Bio

Bio


I was raised in the suburbs of Chicago and moved to Cleveland to obtain an undergraduate education. Then I returned to Chicago for my medical degree and pursued emergency medicine residency training in Brooklyn, NY. I now work at Stanford University with residents and medical students and focus upon teaching and clinical work within the Emergency Department.

Clinical Focus


  • Emergency Medicine

Academic Appointments


Boards, Advisory Committees, Professional Organizations


  • Member, SSIH (2012 - Present)
  • Member, ACEP (2009 - Present)

Professional Education


  • Board Certification: Emergency Medicine, American Board of Emergency Medicine (2015)
  • Residency:SUNY Downstate College of Medicine (2013) NY
  • Medical Education:Rush University Medical College (2009) IL

Research & Scholarship

Current Research and Scholarly Interests


My interests include exploring the developing arena of the use of social media, community created online educational curriculum in medical education.

Publications

All Publications


  • Noninvasive Ventilation For Patients In Acute Respiratory Distress: An Update. Emergency medicine practice Joshi, N., Estes, M. K., Shipley, K., Lee, H. D. 2017; 19 (2): 1-20

    Abstract

    Over the last 20 years, noninvasive ventilation (NIV) strategies have been used with increasing frequency. The ease of use of NIV makes it applicable to patients presenting in a variety of types of respiratory distress. In this review, the physiology of positive pressure ventilation is discussed, including indications, contraindications, and options for mask type and fit. Characteristics of patients who are most likely to benefit from NIV are reviewed, including those in respiratory distress from chronic obstructive pulmonary disease exacerbation and cardiogenic pulmonary edema. The literature for other respiratory pathologies where NIV may be used, such as in asthma exacerbation, pediatric patients, and community-acquired pneumonia, is also reviewed. Controversies and potential future applications of NIV are presented.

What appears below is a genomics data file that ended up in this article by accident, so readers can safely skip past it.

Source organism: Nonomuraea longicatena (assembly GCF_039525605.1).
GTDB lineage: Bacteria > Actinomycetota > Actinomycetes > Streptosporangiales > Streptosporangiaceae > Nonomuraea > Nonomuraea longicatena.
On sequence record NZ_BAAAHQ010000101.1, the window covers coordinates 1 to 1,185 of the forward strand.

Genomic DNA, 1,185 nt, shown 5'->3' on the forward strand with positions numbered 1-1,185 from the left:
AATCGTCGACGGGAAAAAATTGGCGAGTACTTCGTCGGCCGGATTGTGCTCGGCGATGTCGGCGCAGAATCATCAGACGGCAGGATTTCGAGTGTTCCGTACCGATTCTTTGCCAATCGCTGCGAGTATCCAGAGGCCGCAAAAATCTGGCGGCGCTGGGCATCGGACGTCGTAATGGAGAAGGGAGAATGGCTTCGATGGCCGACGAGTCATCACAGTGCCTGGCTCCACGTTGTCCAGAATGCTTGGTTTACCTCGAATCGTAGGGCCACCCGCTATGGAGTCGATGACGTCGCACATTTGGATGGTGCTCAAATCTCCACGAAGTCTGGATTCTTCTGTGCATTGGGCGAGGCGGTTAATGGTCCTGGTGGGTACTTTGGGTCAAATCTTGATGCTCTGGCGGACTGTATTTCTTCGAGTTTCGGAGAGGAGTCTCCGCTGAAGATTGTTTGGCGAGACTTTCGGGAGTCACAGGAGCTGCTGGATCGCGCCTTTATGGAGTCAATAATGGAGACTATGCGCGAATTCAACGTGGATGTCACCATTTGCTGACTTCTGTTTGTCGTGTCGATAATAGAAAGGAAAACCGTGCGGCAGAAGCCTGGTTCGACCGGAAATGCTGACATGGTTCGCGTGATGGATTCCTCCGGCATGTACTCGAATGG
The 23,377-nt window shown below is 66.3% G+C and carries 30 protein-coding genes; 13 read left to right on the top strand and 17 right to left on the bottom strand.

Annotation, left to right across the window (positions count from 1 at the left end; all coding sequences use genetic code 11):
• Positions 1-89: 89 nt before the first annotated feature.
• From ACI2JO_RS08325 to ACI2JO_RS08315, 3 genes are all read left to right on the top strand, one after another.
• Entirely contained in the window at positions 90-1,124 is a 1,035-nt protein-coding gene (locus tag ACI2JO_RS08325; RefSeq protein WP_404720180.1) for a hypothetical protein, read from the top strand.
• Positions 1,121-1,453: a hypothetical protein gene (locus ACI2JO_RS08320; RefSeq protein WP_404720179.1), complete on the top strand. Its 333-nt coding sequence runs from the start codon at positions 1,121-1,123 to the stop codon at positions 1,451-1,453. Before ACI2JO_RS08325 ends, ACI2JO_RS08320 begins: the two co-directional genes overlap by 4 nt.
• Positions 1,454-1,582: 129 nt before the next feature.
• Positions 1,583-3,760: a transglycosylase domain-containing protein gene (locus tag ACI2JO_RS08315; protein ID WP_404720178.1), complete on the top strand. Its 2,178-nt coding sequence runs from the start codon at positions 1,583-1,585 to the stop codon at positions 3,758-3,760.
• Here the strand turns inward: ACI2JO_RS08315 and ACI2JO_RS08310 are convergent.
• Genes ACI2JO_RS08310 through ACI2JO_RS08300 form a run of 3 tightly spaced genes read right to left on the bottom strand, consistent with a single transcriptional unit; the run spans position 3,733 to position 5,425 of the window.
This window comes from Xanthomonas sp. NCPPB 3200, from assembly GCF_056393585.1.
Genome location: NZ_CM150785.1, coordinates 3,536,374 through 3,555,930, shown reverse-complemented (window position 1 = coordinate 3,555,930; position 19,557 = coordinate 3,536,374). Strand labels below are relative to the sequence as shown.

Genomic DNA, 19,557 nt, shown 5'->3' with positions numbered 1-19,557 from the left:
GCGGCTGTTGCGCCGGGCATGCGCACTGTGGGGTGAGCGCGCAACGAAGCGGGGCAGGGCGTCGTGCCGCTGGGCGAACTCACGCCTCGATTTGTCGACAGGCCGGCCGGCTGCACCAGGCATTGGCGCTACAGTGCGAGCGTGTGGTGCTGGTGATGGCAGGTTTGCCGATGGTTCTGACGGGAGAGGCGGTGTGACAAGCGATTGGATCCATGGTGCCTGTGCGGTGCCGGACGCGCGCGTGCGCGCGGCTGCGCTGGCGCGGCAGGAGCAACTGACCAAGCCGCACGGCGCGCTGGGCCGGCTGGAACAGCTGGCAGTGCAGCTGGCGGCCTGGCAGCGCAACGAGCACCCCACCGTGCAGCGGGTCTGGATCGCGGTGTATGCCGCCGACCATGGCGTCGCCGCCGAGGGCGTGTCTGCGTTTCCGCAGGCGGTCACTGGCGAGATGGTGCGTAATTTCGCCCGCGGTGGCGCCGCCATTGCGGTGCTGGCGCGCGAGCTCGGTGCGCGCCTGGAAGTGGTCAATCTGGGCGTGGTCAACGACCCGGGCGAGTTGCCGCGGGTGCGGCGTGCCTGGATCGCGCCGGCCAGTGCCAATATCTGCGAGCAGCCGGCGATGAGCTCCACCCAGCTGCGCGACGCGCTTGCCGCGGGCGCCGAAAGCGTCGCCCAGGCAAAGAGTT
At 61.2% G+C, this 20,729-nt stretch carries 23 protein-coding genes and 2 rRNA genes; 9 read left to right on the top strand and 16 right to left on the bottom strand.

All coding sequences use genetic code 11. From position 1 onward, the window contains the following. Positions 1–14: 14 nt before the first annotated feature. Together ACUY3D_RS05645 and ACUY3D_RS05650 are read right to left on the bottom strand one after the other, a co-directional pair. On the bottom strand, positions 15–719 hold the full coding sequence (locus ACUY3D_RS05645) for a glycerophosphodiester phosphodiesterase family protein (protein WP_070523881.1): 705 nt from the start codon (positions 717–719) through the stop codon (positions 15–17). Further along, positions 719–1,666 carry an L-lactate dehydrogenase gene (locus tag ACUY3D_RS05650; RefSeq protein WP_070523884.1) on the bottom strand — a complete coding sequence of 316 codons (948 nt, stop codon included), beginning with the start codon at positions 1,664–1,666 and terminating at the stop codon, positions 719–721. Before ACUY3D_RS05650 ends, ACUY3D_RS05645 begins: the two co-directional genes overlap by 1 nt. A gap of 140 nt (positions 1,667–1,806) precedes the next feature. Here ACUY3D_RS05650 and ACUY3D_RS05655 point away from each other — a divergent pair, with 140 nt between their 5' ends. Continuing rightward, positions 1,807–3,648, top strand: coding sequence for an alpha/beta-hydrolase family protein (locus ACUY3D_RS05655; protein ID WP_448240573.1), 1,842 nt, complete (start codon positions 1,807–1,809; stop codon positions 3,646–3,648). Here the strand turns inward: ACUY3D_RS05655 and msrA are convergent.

View details for PubMedID 28118145

  • Blog and Podcast Watch: Neurologic Emergencies. The western journal of emergency medicine Grock, A., Joshi, N., Swaminathan, A., Rezaie, S., Gaafary, C., Lin, M. 2016; 17 (6): 726-733

    Abstract

    The WestJEM Blog and Podcast Watch presents high quality open-access educational blogs and podcasts in emergency medicine (EM) based on the ongoing ALiEM Approved Instructional Resources (AIR) and AIR-Professional series. Both series critically appraise resources using an objective scoring rubric. This installment of the Blog and Podcast Watch highlights the topic of neurologic emergencies from the AIR series.The AIR series is a continuously building curriculum that follows the Council of Emergency Medicine Residency Director's (CORD) annual testing schedule. For each module, relevant content is collected from the top 50 Social Media Index sites published within the previous 12 months, and scored by eight board members using five equally weighted measurement outcomes: Best Evidence in Emergency Medicine (BEEM) score, accuracy, educational utility, evidence based, and references. Resources scoring ≥30 out of 35 available points receive an AIR label. Resources scoring 27-29 receive an honorable mention label, if the executive board agrees that the post is accurate and educationally valuable.A total of 125 blog posts and podcasts were evaluated. Key educational pearls from the 14 AIR posts are summarized, and the 20 honorable mentions are listed.The WestJEM Blog and Podcast Watch series is based on the AIR and AIR-Pro series, which attempts to identify high quality educational content on open-access blogs and podcasts. This series provides an expert-based, post-publication curation of educational social media content for EM clinicians with this installment focusing on neurologic emergencies.